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Kelly Evans: The Street Is Getting More Anxious About the Fed

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"Don't foam the runway just yet," warned J.P. Morgan's chief U.S. economist, Michael Feroli, yesterday. "A 'soft-ish' landing in 2023 looks iffy." 

This is exactly what the growing "behind the curve" crowd (Larry Summers, John Taylor, Bill Dudley, Michael Darda, Greg Ip last week) has been arguing. The risk is not that the Fed is risking a recession right now with its sudden scramble towards rate hikes. The risk is that the Fed is still way too far behind the curve, letting policy run too loose, and its catch-up next year could trigger a downturn.  

Goldman Sachs, in fact, put new numbers to this in its own research yesterday. "At the moment, the real policy rate--which we define as the nominal rate minus expected inflation over the coming year--is roughly -5%, the lowest in the modern era," the firm wrote. Let that sink in for a moment. We are more than two full years from the pandemic crisis that triggered the Fed's historic policy reaction--and real rates are lower now, as the recovery is almost complete, than they were at any prior point during the actual emergency.  

There are only two ways the Fed can fix this; either by jacking up its target rate, currently around 0.4%, to say, 5% (which coincidentally is where the "Taylor Rule" would put it right now); or somehow finding a way to bring inflation expectations way down, which seems unlikely to happen unless they just say, "We are going to jack up rates to 5%" and maybe the market will believe them and price that in without the Fed having to actually go that far.  

Neither course seems likely right now, which is why economists are starting to panic a bit. "The inflation outlook is very concerning, and the Fed still forecasts that GDP will grow [a full point] above potential this year," Goldman wrote yesterday. If the Fed decides it has to slow the economy further to avoid a "dangerous...further tightening of resource utilization," they would have to do more than the two half-point rate hikes in coming months and two points of tightening by year-end that's already priced into the market.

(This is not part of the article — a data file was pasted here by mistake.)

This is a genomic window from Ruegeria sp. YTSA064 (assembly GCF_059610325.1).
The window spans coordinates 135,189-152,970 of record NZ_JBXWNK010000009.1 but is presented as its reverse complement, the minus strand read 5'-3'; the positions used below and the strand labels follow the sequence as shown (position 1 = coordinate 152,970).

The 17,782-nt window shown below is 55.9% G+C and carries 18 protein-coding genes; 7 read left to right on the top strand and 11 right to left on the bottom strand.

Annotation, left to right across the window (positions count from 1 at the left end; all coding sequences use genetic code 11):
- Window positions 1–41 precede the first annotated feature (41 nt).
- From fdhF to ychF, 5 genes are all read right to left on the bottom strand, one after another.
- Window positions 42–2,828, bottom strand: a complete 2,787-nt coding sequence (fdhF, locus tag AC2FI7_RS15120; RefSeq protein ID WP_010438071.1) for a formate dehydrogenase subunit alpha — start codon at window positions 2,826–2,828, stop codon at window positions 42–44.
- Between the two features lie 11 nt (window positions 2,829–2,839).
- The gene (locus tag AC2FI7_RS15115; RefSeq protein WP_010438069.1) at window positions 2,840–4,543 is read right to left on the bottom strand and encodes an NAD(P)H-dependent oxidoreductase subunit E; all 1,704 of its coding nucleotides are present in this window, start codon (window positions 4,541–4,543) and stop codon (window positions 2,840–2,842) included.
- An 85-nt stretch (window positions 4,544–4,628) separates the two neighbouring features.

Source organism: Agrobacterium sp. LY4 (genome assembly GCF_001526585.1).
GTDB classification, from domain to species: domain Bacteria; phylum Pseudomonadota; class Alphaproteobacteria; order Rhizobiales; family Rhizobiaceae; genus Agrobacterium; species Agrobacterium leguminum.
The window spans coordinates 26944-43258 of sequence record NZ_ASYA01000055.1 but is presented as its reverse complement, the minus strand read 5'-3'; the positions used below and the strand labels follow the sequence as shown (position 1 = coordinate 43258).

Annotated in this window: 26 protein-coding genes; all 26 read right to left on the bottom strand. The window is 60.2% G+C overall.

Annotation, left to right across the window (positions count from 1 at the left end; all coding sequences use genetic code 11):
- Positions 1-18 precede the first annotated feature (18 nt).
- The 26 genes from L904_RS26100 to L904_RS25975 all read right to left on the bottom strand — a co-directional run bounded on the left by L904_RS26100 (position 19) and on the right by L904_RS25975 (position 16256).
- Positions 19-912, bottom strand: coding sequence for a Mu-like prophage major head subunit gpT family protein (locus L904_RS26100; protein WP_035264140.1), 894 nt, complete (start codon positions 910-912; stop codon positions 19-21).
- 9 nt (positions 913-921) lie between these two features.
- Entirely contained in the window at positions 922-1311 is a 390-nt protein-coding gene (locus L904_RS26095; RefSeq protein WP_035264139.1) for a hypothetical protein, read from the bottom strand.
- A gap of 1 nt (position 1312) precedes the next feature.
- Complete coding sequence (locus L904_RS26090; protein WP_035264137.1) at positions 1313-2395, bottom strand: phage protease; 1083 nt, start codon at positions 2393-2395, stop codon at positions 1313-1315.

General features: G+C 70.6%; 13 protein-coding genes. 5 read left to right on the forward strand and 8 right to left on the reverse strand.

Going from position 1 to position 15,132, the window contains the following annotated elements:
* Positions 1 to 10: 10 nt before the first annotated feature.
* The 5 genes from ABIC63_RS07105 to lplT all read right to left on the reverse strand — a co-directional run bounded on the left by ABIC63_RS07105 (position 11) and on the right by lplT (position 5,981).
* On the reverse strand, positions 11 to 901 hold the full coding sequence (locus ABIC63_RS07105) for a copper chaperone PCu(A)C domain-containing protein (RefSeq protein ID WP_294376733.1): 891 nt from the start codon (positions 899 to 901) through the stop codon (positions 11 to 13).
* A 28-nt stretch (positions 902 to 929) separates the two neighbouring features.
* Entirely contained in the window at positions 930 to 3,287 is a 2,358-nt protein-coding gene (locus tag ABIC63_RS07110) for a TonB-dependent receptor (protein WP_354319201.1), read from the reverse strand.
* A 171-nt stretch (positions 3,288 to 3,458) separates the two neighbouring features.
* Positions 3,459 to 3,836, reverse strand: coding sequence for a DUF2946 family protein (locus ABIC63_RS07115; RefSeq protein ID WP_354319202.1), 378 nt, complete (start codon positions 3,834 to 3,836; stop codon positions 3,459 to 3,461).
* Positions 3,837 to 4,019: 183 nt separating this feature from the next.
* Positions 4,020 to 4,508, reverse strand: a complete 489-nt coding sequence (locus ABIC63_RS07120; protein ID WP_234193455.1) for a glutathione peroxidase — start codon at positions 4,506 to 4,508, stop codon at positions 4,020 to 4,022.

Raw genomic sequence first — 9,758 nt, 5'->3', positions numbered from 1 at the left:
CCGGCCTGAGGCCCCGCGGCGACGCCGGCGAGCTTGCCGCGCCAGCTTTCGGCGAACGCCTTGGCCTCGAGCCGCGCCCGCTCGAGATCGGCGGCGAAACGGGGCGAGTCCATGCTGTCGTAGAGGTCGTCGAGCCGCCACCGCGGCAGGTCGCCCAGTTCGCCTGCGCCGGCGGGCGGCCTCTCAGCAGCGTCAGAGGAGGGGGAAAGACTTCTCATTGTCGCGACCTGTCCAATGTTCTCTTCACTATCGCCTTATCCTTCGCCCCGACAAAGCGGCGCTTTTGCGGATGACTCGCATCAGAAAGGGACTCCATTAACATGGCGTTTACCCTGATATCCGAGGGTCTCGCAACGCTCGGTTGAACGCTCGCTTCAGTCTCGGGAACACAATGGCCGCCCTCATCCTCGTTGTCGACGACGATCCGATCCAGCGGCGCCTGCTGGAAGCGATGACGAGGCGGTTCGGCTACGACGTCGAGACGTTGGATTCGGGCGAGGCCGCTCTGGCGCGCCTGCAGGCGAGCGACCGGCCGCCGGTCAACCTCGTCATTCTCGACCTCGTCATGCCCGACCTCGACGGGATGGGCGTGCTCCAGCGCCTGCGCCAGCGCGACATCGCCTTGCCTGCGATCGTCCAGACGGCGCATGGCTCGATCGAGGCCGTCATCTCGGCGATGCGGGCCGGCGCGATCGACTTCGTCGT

Chair Powell himself in his press conference two weeks ago said the labor market is already "tight to an unhealthy level," as J.P. Morgan's Feroli points out. The problem is, "slowing growth in a way that just nudges up the unemployment rate hasn't happened [in history]." The Fed let the unemployment rate get unsustainably low, in other words. It's never before risen by "just a little bit" without coinciding with a recession. Feroli (and others, like Dudley) have specifically warned that this was a likely outcome of their new policy framework. And already, here we are.  

The yield curve, Feroli says, isn't signaling economic trouble between now and next summer; it projects the Fed's funds rate higher in the middle of next year than it is now, which "wouldn't be the case" if recession was anticipated in the meantime. But the market is starting to signal trouble beyond that point, as that "forward spread" for a year from now just turned negative (or "inverted"), Feroli notes. 

 So let's put it this way. If nothing changes, these analysts are implying that the Fed has already sealed a course towards recession a year or so from now. To me, that suggests why not try to avoid it by dramatically tightening right now? At least float it, and see what happens--does Feroli's forward spread un-invert? What happens across the rest of the yield curve? Would consumer and housing stocks, many of which are already priced for recession, do better or worse? 

I thought Gary Friedman, the CEO of RH (Restoration Hardware), perfectly captured the angst of our current economic moment. On his earnings call Tuesday evening, in comments that have since gone viral, he talked at length about the various challenges RH has been facing, from supply chain to inflation to even the Ukraine crisis, which caused a sudden pullback in high-end customer demand.  

"It just became a kind of reckoning point, if you will, where people had to stop and pay attention to everything," he said. "When it returns to normal, I'm not sure. How aggressive is the Fed going to be? Not sure. I don't mean to be a pessimist, but history would tell us, four to five times the Fed raises rates over a sustained period, we have a recession..."

 Earlier on he noted, "You've got inflation like I've never seen...either businesses are going to make a lot less money or they're going to raise their prices. And I don't think anybody really understands how high prices are going to go." On housing, he said, "You've got housing prices at all-time highs. Is it sustainable? I don't know for how long. Doesn't make sense."  

Friedman even invoked the famous scene from The Big Short when Bear Stearns' stock price collapses while a bullish major investor is on stage talking it up. "And look, maybe our stock is going to take a big hit because of this," Friedman said, alluding to his remarks and the company's own conservative guidance. "But in my twenty-two years, I've never been more excited and I've also never been more uncertain." 

 Now, some might say this is exactly why the Fed shouldn't do anything to further destabilize the economy and the markets right now (shares of RH, for instance, have slumped nearly 40% this year and are trading at less than 13 times forward earnings). But I'd say, at this point, they have little to lose. 

 See you at 1 p.m!

 Kelly

Twitter: @KellyCNBC

Instagram: @realkellyevans

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